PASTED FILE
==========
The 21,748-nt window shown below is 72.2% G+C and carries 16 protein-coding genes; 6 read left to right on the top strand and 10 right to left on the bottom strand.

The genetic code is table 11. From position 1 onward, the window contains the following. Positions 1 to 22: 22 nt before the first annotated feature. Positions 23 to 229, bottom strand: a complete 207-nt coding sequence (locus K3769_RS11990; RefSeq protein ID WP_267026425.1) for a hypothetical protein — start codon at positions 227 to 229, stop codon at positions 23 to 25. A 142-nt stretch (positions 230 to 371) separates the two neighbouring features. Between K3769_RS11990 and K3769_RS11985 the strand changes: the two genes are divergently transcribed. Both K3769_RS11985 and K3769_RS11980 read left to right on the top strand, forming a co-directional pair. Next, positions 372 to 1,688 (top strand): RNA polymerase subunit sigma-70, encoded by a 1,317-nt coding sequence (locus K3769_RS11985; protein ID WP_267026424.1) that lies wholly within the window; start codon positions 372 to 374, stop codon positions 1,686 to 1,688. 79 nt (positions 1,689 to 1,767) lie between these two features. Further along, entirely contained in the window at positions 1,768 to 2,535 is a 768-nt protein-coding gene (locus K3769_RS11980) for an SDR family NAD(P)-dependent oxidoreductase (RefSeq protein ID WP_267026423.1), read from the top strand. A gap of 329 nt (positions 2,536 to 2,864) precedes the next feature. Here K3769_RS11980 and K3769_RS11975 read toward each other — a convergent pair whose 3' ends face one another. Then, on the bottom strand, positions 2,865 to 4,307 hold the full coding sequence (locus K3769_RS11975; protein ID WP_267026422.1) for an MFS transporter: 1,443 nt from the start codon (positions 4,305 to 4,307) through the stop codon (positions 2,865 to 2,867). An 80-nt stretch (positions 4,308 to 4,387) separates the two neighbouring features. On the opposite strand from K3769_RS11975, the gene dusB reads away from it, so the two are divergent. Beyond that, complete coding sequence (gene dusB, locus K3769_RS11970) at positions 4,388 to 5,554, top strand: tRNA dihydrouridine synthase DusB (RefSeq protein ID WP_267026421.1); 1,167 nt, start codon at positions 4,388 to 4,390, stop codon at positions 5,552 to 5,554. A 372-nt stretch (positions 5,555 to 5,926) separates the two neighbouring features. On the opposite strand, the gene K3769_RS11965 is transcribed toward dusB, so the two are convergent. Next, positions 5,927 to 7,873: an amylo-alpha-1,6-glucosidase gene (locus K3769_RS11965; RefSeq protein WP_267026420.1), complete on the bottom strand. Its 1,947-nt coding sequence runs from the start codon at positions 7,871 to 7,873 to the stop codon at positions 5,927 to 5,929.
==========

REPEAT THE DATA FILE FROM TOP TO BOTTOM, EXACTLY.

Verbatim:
The 21,748-nt window shown below is 72.2% G+C and carries 16 protein-coding genes; 6 read left to right on the top strand and 10 right to left on the bottom strand.

The genetic code is table 11. From position 1 onward, the window contains the following. Positions 1 to 22: 22 nt before the first annotated feature. Positions 23 to 229, bottom strand: a complete 207-nt coding sequence (locus K3769_RS11990; RefSeq protein ID WP_267026425.1) for a hypothetical protein — start codon at positions 227 to 229, stop codon at positions 23 to 25. A 142-nt stretch (positions 230 to 371) separates the two neighbouring features. Between K3769_RS11990 and K3769_RS11985 the strand changes: the two genes are divergently transcribed. Both K3769_RS11985 and K3769_RS11980 read left to right on the top strand, forming a co-directional pair. Next, positions 372 to 1,688 (top strand): RNA polymerase subunit sigma-70, encoded by a 1,317-nt coding sequence (locus K3769_RS11985; protein ID WP_267026424.1) that lies wholly within the window; start codon positions 372 to 374, stop codon positions 1,686 to 1,688. 79 nt (positions 1,689 to 1,767) lie between these two features. Further along, entirely contained in the window at positions 1,768 to 2,535 is a 768-nt protein-coding gene (locus K3769_RS11980) for an SDR family NAD(P)-dependent oxidoreductase (RefSeq protein ID WP_267026423.1), read from the top strand. A gap of 329 nt (positions 2,536 to 2,864) precedes the next feature. Here K3769_RS11980 and K3769_RS11975 read toward each other — a convergent pair whose 3' ends face one another. Then, on the bottom strand, positions 2,865 to 4,307 hold the full coding sequence (locus K3769_RS11975; protein ID WP_267026422.1) for an MFS transporter: 1,443 nt from the start codon (positions 4,305 to 4,307) through the stop codon (positions 2,865 to 2,867). An 80-nt stretch (positions 4,308 to 4,387) separates the two neighbouring features. On the opposite strand from K3769_RS11975, the gene dusB reads away from it, so the two are divergent. Beyond that, complete coding sequence (gene dusB, locus K3769_RS11970) at positions 4,388 to 5,554, top strand: tRNA dihydrouridine synthase DusB (RefSeq protein ID WP_267026421.1); 1,167 nt, start codon at positions 4,388 to 4,390, stop codon at positions 5,552 to 5,554. A 372-nt stretch (positions 5,555 to 5,926) separates the two neighbouring features. On the opposite strand, the gene K3769_RS11965 is transcribed toward dusB, so the two are convergent. Next, positions 5,927 to 7,873: an amylo-alpha-1,6-glucosidase gene (locus K3769_RS11965; RefSeq protein WP_267026420.1), complete on the bottom strand. Its 1,947-nt coding sequence runs from the start codon at positions 7,871 to 7,873 to the stop codon at positions 5,927 to 5,929.